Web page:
Madagascar. After another year without a solution to
Madagascar's political stalemate, the most important
political leaders in September signed an agreement to hold
general elections within one year, tentatively in March
2012. 2009, had indeed promised elections several times
before, but this time the turnout was broader.
Countryaah official site, the agreement, mediated by South Africa's regional
cooperation organization SADC, would also allow former
President Marc Ravalomanana to return from his exile in
South Africa. Earlier in the year, he had again refused to
board an airplane to Antananarivo since the leadership of
the country's security forces opposed his return. The
ex-president Didier Ratsiraka also returned after nine years
of country escape. The agreement meant that a new unity
government could be formed with the participation of parties
that have so far refused to cooperate with Rajoelina.
The new cooperation climate gave hope for mitigated UN
sanctions. The UN's special envoy on issues relating to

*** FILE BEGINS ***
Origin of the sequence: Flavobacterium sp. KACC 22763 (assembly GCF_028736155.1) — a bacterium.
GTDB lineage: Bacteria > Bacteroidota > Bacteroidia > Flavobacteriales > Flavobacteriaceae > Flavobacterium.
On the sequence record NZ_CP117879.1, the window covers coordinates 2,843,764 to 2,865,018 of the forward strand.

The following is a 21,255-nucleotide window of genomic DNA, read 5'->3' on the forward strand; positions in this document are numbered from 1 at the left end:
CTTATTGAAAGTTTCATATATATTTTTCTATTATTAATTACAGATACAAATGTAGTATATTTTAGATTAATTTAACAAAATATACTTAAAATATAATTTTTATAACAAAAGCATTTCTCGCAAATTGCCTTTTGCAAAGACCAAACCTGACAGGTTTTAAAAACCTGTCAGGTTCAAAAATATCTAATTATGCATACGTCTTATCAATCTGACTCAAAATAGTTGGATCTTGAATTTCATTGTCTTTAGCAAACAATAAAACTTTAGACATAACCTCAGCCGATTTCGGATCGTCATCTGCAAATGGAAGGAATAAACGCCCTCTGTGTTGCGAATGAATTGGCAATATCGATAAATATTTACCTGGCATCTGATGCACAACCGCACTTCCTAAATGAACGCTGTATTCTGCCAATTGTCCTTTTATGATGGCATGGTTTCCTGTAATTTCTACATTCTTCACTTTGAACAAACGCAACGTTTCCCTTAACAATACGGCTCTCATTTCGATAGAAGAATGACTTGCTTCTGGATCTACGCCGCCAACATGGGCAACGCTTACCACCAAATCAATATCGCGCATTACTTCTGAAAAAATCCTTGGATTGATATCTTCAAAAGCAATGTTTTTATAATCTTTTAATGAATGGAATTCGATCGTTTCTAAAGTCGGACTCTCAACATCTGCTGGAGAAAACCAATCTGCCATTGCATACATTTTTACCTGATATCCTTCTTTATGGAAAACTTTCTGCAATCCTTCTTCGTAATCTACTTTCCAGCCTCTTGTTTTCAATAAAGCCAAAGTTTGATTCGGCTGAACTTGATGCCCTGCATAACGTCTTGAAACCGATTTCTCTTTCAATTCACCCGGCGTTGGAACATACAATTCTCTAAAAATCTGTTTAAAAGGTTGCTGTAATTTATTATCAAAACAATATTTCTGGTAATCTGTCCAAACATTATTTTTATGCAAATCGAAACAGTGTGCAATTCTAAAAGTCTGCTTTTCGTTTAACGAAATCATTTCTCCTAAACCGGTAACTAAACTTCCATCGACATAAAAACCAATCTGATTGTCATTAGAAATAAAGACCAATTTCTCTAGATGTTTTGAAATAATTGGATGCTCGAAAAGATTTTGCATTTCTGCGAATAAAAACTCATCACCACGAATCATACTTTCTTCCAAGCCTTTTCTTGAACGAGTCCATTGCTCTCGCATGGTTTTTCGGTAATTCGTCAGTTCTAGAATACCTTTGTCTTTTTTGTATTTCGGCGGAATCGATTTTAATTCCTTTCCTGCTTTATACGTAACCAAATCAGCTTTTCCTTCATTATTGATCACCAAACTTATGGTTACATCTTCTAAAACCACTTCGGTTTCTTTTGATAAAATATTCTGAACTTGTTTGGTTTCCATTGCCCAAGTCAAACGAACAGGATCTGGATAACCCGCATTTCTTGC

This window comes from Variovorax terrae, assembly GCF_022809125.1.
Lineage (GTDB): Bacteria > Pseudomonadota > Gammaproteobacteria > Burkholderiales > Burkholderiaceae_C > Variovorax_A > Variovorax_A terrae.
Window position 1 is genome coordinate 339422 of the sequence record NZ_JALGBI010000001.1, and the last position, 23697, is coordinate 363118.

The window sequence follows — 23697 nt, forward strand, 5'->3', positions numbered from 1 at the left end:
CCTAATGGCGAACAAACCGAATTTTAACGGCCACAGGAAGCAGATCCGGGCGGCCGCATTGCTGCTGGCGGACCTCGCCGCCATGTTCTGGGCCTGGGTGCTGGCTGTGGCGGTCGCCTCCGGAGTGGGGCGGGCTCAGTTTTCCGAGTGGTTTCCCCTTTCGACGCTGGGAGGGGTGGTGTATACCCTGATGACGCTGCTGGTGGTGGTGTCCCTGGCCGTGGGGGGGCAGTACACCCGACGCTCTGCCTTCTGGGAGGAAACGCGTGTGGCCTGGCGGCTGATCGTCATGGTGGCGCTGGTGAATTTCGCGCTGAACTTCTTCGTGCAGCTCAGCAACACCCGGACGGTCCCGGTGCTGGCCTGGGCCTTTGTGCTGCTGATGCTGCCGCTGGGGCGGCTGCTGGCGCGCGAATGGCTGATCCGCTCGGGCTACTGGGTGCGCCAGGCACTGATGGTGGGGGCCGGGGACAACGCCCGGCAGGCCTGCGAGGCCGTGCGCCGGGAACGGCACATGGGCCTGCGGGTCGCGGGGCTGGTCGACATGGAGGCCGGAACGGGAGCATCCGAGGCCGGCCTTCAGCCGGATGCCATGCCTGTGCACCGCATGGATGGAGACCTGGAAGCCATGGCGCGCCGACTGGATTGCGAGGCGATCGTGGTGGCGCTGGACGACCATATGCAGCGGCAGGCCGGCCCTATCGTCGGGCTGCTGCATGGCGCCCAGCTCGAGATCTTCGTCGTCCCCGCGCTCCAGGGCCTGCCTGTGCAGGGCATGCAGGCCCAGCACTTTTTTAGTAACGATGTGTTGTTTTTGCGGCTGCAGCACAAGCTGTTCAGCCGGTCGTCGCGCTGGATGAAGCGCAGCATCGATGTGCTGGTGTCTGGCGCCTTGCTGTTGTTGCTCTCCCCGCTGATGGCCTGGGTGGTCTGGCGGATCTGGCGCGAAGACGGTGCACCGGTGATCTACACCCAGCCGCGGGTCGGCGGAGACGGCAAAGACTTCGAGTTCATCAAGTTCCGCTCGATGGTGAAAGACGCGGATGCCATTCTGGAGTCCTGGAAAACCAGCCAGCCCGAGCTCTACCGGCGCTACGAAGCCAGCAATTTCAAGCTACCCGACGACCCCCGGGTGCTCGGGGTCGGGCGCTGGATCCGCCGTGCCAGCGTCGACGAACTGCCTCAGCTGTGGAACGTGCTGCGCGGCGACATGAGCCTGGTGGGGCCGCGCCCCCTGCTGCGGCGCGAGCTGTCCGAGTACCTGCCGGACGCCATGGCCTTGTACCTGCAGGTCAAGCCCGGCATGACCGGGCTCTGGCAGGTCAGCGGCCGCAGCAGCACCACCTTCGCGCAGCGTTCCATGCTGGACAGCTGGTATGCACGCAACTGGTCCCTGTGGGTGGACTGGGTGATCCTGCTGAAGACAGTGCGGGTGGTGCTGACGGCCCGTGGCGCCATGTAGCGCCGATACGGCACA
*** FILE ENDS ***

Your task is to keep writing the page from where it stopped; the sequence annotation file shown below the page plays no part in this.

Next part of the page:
everyone's right to food, Olivier De Schutter, had raised
alarms that the barriers to the public subjected the
population to difficult trials. He said that more than
three-quarters of residents live below the poverty line and
that 35% of rural people do not have enough to eat.
The political vacuum has also caused parts of the
judiciary to collapse, which has led to, among other things,
extensive forestry. In an attempt to curb the illegal timber
trade, the transitional authority tightened the penalty for
attempts to smuggle out rosewood and ebony. The authority's
ability to put the power behind the words was unclear.